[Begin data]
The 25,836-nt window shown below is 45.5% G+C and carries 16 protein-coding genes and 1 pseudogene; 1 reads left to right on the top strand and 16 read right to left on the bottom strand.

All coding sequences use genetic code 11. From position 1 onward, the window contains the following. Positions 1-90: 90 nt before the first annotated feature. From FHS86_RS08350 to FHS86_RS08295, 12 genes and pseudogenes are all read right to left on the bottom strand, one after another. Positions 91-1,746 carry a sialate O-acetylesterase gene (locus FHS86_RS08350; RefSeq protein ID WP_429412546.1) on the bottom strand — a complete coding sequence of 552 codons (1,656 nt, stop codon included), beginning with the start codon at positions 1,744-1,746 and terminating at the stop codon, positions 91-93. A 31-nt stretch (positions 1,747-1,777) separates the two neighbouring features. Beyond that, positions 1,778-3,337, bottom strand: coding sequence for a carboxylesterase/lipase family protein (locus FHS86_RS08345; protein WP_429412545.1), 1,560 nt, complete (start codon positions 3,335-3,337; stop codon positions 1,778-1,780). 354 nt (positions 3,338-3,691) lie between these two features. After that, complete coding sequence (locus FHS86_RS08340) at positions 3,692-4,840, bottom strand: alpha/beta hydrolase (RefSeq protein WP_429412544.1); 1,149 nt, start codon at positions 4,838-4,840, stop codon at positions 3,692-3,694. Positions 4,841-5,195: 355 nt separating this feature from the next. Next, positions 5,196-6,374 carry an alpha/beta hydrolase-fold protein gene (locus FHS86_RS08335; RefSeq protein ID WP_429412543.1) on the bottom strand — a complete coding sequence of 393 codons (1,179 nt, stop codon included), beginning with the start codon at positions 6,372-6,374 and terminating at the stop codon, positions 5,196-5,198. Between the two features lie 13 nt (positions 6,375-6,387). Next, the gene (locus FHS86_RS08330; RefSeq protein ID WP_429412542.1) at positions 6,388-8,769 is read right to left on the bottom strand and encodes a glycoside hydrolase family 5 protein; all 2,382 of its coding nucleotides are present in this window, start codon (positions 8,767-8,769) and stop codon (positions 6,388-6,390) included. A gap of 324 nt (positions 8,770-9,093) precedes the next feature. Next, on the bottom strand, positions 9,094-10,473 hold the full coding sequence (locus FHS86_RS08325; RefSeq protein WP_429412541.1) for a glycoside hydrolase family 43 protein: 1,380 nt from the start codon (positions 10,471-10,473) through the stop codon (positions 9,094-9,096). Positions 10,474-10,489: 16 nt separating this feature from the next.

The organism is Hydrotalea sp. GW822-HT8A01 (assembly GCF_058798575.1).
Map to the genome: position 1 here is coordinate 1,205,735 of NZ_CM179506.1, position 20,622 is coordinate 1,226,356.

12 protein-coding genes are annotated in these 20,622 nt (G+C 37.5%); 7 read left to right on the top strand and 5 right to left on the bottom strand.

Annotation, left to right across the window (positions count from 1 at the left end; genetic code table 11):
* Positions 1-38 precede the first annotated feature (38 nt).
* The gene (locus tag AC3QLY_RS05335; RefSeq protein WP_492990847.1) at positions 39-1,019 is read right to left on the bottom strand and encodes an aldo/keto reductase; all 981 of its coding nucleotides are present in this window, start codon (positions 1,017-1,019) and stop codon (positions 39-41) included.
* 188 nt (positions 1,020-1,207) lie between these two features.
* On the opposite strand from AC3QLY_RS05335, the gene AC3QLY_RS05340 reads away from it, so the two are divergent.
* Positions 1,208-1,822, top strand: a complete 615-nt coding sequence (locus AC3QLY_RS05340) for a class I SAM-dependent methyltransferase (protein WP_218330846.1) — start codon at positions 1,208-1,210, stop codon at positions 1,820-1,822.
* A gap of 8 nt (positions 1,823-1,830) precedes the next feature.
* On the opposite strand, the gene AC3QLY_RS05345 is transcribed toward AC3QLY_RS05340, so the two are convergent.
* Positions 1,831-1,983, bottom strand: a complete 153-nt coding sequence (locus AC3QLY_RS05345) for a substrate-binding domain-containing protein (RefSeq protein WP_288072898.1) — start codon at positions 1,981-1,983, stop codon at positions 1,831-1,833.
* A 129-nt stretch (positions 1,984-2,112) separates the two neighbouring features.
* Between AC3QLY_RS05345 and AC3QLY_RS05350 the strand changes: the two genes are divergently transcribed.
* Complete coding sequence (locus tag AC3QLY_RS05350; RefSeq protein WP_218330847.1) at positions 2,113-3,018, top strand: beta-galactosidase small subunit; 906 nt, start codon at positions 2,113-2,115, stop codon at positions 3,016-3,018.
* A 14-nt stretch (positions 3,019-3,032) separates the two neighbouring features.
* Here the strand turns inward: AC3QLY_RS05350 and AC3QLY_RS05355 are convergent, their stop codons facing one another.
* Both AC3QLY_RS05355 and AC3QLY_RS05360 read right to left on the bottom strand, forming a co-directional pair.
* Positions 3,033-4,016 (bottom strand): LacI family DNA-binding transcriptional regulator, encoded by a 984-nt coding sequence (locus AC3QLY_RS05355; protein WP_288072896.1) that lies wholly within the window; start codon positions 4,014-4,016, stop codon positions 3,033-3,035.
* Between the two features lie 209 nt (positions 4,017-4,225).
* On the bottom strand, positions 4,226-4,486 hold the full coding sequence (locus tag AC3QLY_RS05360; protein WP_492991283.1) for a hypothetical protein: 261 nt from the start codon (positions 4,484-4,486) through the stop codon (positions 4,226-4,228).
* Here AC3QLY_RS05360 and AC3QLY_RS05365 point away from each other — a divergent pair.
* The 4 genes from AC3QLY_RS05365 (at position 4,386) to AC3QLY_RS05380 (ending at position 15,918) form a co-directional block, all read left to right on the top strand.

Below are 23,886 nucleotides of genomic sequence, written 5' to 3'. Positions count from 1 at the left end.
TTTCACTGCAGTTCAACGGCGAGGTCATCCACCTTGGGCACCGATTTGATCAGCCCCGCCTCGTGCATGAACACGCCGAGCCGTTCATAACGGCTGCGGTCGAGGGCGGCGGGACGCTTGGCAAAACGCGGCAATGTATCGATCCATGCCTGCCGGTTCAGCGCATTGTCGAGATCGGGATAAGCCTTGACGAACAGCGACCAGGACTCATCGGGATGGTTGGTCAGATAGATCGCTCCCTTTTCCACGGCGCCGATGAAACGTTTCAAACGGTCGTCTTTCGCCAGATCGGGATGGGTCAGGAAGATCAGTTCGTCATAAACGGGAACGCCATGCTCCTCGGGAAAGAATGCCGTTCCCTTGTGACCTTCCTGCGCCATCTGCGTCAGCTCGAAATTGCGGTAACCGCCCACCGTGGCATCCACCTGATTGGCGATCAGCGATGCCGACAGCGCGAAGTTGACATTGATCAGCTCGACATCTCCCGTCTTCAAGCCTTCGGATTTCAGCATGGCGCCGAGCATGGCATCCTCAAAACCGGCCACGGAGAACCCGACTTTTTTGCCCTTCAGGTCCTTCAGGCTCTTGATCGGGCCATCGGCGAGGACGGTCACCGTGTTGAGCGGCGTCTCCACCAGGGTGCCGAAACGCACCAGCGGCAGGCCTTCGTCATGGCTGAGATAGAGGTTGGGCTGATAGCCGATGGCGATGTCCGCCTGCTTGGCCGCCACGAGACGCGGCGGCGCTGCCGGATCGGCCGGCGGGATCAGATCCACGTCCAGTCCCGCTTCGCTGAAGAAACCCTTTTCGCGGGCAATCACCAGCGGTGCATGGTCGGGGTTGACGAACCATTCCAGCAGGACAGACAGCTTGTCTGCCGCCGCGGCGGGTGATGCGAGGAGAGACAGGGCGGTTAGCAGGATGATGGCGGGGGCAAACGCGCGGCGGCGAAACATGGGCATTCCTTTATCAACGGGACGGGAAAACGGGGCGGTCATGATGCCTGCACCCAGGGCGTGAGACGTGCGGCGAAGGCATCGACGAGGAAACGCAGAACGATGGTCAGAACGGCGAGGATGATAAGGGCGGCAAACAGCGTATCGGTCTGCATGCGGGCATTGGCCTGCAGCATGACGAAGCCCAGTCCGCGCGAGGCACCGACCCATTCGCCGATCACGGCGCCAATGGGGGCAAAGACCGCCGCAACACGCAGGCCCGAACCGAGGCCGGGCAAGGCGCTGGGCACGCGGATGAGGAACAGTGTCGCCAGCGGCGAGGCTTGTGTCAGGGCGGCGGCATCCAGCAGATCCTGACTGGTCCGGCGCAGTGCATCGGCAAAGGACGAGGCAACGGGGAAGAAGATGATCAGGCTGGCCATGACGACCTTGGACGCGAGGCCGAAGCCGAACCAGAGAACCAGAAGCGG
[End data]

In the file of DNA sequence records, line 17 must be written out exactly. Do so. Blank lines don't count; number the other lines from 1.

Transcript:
* Complete coding sequence (locus tag AC3QLY_RS05350; RefSeq protein WP_218330847.1) at positions 2,113-3,018, top strand: beta-galactosidase small subunit; 906 nt, start codon at positions 2,113-2,115, stop codon at positions 3,016-3,018.